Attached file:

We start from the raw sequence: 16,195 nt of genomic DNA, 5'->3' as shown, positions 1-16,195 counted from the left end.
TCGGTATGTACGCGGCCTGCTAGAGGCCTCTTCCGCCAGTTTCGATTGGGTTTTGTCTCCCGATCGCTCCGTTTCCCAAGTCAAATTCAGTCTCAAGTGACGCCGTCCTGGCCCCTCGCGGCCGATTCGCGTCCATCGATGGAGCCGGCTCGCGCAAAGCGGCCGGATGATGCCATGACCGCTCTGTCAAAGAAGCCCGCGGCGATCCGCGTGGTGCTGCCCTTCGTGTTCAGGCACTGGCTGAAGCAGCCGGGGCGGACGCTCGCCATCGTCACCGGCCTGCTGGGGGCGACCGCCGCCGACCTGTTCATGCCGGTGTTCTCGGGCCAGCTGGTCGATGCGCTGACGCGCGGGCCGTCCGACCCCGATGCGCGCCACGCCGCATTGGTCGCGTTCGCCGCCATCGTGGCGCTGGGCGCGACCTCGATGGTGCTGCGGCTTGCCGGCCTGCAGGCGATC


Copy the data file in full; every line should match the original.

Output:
We start from the raw sequence: 16,195 nt of genomic DNA, 5'->3' as shown, positions 1-16,195 counted from the left end.
TCGGTATGTACGCGGCCTGCTAGAGGCCTCTTCCGCCAGTTTCGATTGGGTTTTGTCTCCCGATCGCTCCGTTTCCCAAGTCAAATTCAGTCTCAAGTGACGCCGTCCTGGCCCCTCGCGGCCGATTCGCGTCCATCGATGGAGCCGGCTCGCGCAAAGCGGCCGGATGATGCCATGACCGCTCTGTCAAAGAAGCCCGCGGCGATCCGCGTGGTGCTGCCCTTCGTGTTCAGGCACTGGCTGAAGCAGCCGGGGCGGACGCTCGCCATCGTCACCGGCCTGCTGGGGGCGACCGCCGCCGACCTGTTCATGCCGGTGTTCTCGGGCCAGCTGGTCGATGCGCTGACGCGCGGGCCGTCCGACCCCGATGCGCGCCACGCCGCATTGGTCGCGTTCGCCGCCATCGTGGCGCTGGGCGCGACCTCGATGGTGCTGCGGCTTGCCGGCCTGCAGGCGATC